2022 Big 12 contender or not? Oklahoma
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2022 Big 12 contender or not? Oklahoma

Ian Boyd9 days
Article written by:Ian BoydIan Boyd

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Photo by Brian Bahr/Getty Images

Oklahoma hasn’t been in this position in a very long time.

What position, exactly?

The position of experiencing a wholesale regime change and restructuring of the roster and schemes on both sides of the ball in a single offseason. The last time this happened for Oklahoma was in 1999, when they replaced John Blake with Bob Stoops.

The 1999 Sooners went 7-5 while transitioning to the Bob Stoops defense and Mike Leach’s Air Raid offense. They made a dozen position switches and worked things out, then in 2000 they won the National Championship.

That’d be a remarkable outcome here for Brent Venables and his staff but you can see how they’re following a vaguely similar formula. Hire the defensive coach who made his bones for a long time as a coordinator, then hire an up and comer from a new offensive tradition. Next up is to bring in the left-handed transfer quarterback (check), make a bunch of position changes, and then piece it together for an awesome year two run.

But in the meantime…you have the first year.

Roster infrastructure

This part is really rough for Oklahoma and why it’s easy to see a 7-5 sort of year one as a possible outcome. The idea of going 7-5 probably sounds impossible to a lot of Oklahoma fans.

“LOL, 7-5? We’ve recruited top class after top class, there’s way too much talent to go 7-5!”

Folks in Austin once thought as you did, but 7-5 isn’t even the bottom of what’s possible if you are fitting misshapen pieces together in a new system with a new culture and perhaps have some injuries you can’t afford. Oklahoma has been shielded by the negative possibilities of college football by years and years of stability which allowed them to have contingency plans and a well constructed roster, always more or less evaluated and developed for the task at hand. No longer.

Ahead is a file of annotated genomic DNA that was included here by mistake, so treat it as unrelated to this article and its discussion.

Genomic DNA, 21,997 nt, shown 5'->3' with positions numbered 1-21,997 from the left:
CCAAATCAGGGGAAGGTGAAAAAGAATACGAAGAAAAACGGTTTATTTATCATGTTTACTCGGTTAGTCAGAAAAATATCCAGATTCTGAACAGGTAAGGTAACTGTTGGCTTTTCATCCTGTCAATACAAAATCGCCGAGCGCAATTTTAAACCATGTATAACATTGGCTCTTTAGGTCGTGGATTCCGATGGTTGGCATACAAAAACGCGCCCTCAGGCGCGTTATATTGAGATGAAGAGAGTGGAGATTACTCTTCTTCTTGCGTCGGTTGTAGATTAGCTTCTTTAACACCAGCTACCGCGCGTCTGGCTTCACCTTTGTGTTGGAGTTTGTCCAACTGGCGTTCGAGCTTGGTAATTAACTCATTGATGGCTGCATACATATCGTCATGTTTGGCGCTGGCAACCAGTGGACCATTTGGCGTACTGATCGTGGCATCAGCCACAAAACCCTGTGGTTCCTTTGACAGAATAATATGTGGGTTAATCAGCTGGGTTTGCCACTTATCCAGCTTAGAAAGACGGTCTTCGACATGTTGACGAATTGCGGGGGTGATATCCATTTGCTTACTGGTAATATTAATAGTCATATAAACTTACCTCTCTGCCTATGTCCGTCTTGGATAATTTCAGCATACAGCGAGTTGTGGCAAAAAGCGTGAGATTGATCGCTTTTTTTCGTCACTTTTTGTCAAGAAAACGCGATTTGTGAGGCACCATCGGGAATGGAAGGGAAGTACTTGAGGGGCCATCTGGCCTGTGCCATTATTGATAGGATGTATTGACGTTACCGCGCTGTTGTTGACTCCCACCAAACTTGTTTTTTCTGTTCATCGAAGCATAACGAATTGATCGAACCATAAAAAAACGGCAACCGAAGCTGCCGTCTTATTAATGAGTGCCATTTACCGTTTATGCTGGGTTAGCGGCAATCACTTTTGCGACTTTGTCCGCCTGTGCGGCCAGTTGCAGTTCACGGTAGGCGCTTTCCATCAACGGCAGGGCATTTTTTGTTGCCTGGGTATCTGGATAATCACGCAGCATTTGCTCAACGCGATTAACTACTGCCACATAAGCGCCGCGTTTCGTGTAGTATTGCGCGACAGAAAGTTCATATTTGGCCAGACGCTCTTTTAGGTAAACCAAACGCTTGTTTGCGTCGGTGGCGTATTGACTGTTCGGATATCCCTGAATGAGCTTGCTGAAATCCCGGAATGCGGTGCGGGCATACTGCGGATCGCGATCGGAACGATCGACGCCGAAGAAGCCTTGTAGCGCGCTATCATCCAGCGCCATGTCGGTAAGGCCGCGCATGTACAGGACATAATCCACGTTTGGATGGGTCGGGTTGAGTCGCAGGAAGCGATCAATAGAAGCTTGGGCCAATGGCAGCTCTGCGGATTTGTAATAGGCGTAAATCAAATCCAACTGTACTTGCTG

Let’s review some of the essentials here.

On defense, the Sooners had five phenomenal players in the D-line and inside linebacker Brian Asamoah. The rest of the defense had injuries to excuse some of their performance, but they were pretty bad overall. Especially at cornerback, which I anticipated before the season would be a primary reason Oklahoma did not contend for a National Championship (ended up being one of many things on the list).

Of the front five, inside core of the defense, only Jalen Redmond returns. Isaiah Thomas, Jerrion Winfrey, Nik Bonitto, and Asamoah are all off to the NFL. Also challenging, the veteran safety tandem of Delarrin Turner-Yell and Patrick Fields who played behind them for almost the entirety of the Alex Grinch era are also moving on.

Brent Venables will be establishing a new scheme anyways, but there is precious little experience or proven star power back in the middle of the field.

In his 4-3 defense, a potential depth chart could look like this:

  • Weakside end: Clayton Smith (98.13 redshirt freshman) or Marcus Stripling (90.33 senior)
  • Defensive tackle: Jalen Redmond (94.42 redshirt senior)
  • Nose tackle: Jordan Kelley (88.23, redshirt junior)
  • Strongside end: Ethan Downs (91.28 sophomore)
  • Will linebacker: DaShaun White (92.00 COVID senior)
  • Mike linebacker: Danny Stutsman (88.61 sophomore)
  • Sam linebacker: Key Lawrence (96.47 redshirt sophomore)
  • Left cornerback: Woodi Washington (92.25 redshirt junior)
  • Strong safety: Billy Bowman (97.99 sophomore)
  • Free safety: Bryson Washington (91.87 junior)
  • Right cornerback: DJ Graham (88.17 redshirt sophomore)

Obviously I’m guessing at some of this, tell me how much of an idiot I am in the comments.